A question I was asked a lot that I’ve found is hard for people without invisible illness to understand is, “If you knew something was wrong, why didn’t you push to find out what?” and my answer has never changed. I didn’t know something was wrong with me or different from anyone else. Up until that point, I based everything off my only reference point: “sometimes things just hurt.” Everyone only knows what it is like to live in their own bodies, and no one else’s. After being told my entire life, “everyone gets heartburn sometimes,” “you’re probably still growing, everyone gets joint pain while they grow,” “if I jump up too fast sometimes I get a little head rush too” and too many others I won’t list in the interest of time, I didn’t know better.
It’s understandable the adults in my life missed all the warning signs. If a child doesn’t want to eat carrots and claim it is because carrots give them heartburn, it’s reasonable to assume the child simply doesn’t want to eat their vegetables. I know it’s the rare case when that “heartburn” is actually mild anaphylactic shock the child simply doesn’t understand or even have the vocabulary to articulate. I was (and still am) very loved, but the red flags were swept under the rug, and I grew up feeling weak and less than everyone else around me because not a single person, including myself, realized my pain wasn’t normal. We will never know what it is like to live in someone else’s body, so we should all be kind and listen to each other a little more, but we should also be the first person to listen to and believe in ourselves if something doesn’t feel quite right. That was something I didn’t realize until after I was diagnosed.
Knowing what I know now I wish I hadn’t accepted “sometimes things just hurt” and based my perception of myself off that one sentence. For five years I have lived with my chronic illnesses and known their names, known they are real and just not made up in my head. I feel strong knowing every day I will wake up and feel pain and discomfort, but will get out of bed and do my very best with what I have to work with. I have been doing it all my life, but now I do it with pride instead of shame.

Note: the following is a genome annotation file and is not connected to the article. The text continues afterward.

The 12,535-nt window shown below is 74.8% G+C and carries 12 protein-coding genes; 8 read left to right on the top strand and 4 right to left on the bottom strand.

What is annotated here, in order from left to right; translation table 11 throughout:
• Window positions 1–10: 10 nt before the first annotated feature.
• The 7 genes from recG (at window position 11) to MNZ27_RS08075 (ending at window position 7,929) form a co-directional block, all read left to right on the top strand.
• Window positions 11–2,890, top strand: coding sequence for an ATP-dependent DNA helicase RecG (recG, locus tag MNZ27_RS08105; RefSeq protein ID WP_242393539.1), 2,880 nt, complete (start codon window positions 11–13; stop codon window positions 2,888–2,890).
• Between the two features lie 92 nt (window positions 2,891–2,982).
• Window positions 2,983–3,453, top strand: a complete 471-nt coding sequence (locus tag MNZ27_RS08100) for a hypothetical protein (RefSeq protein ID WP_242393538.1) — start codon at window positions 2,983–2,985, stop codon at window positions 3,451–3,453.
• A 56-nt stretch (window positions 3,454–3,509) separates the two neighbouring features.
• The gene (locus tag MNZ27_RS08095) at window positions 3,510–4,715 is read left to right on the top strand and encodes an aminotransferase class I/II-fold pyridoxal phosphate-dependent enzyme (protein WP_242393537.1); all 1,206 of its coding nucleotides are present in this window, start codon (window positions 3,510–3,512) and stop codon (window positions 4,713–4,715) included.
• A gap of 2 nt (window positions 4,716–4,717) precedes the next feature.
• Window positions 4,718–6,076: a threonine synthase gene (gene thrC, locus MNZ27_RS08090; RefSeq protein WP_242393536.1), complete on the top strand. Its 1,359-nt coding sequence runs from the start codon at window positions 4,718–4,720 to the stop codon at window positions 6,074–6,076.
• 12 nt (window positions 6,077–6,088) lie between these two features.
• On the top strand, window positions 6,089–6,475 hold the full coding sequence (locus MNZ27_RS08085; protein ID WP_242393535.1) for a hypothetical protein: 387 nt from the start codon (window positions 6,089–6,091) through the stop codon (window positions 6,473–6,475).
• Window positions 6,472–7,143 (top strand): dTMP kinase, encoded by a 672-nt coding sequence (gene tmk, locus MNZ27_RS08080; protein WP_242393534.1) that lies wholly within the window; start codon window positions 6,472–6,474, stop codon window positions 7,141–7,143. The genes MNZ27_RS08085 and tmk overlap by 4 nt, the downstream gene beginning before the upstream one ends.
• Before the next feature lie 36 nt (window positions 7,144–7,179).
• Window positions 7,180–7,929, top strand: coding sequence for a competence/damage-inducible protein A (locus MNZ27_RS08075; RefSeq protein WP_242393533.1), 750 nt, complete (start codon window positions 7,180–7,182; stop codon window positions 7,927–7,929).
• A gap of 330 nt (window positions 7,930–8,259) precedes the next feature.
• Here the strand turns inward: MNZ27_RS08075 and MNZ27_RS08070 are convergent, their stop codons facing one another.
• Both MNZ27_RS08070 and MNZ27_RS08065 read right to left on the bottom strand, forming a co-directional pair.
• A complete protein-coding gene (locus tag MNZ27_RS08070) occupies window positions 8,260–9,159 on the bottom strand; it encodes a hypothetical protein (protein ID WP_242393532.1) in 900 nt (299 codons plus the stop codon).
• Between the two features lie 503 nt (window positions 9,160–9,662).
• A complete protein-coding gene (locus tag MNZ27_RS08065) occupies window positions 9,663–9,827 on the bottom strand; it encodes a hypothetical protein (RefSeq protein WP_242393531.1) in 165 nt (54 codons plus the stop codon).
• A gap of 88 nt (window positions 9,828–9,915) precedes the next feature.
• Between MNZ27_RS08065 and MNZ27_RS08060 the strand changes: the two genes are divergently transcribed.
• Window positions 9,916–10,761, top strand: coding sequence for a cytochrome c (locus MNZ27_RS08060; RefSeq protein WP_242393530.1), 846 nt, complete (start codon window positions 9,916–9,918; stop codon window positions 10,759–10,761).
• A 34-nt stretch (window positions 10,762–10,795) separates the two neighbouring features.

What changed my entire mentality wasn’t so much the new names I had to go with what I was experiencing and the validation I felt from them, but the fact I now feel free. The constant need to compare myself to how everyone else is managing life has nearly vanished. Sure, on my worst days I look at people with envy. People that are out there playing sports, eating whatever they want, going shopping or even standing up more than five minutes without fainting. Honestly, sometimes that makes me both sad and jealous. But it no longer makes me feel weak or somehow less than them.
It is true that “sometimes things just hurt,” but I have learned to be patient with myself and my body. Just because everyone experiences pain, discomfort and has their own struggles, they are all unique to the person and all we can do is keep doing the best we can with whatever pain or situation we are given. All those years I spent thinking my pain made me weak, when in reality, it was making me the mentally strong person I am today. So on the bad days where I am stuck on the couch or in bed, I am a lot more kind to myself and can find pride in the fact better days will come and I will keep moving forward because I am strong enough for this life.